§ MR. STANLEY LEIGHTON
I beg-to ask the Under Secretary of State for the Colonies if he can inform the House what is the proportion between the numbers of the subjects of Great Britain and of the South African Republic in Swaziland; whether, in case of native or other disturbances, it would be possible to send troops to Swaziland without violating the territory of neutral nationalities; and what is the distance between the boundary of British territory and Swaziland?
§ BARON H. DE WORMS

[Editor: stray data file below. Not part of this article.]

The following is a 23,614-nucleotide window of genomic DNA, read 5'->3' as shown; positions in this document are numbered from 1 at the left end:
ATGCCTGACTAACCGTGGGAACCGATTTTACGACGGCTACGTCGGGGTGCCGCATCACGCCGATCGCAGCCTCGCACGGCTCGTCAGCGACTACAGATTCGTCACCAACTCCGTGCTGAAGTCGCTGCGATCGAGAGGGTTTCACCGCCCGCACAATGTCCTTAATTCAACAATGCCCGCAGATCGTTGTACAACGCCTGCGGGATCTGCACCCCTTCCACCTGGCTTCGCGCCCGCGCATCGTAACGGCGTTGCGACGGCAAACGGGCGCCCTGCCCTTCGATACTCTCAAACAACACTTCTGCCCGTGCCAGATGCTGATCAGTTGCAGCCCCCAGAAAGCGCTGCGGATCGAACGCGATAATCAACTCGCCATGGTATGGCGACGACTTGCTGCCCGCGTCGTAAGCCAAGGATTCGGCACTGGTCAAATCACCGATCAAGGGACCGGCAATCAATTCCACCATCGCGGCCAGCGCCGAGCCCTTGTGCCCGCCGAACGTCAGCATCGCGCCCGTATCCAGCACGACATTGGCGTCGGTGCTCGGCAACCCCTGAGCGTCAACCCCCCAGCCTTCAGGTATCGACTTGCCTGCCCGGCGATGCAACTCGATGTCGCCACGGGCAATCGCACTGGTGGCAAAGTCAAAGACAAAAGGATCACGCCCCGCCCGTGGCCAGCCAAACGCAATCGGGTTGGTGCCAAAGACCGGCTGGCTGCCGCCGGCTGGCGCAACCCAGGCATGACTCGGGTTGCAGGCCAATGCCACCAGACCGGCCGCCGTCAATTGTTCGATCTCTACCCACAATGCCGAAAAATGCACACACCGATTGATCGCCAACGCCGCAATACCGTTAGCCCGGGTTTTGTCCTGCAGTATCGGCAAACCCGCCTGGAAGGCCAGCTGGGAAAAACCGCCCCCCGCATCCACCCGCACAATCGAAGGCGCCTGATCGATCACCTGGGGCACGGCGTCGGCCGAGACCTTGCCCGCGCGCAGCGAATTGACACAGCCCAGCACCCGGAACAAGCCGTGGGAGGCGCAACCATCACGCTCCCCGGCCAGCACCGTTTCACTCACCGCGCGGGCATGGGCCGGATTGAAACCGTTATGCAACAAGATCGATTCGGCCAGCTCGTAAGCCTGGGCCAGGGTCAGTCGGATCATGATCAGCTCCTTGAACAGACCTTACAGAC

The correct numbers cannot be stated with precision, as many of the whites interested in Swaziland are not permanently resident there. The permanent residents appear to be chiefly British subjects; but the subjects of the South African Republic and the sympathisers with it, being principally concessionaires and holders of grazing rights, represent, roughly speaking, 3 to 1 of other nationalities. It would be possible to send troops to Swaziland without passing through the territory of more than one independent native chief, Zambana, who desires British protection; but the route would be a bad one. The portion of Zambana's territory which intervenes between the boundary of British territory in Zululand and the boundary of Swaziland is at its narrowest part, perhaps, 10 miles wide; but, as I have indicated, the approach to Swaziland on this side would be circuitous and unhealthy.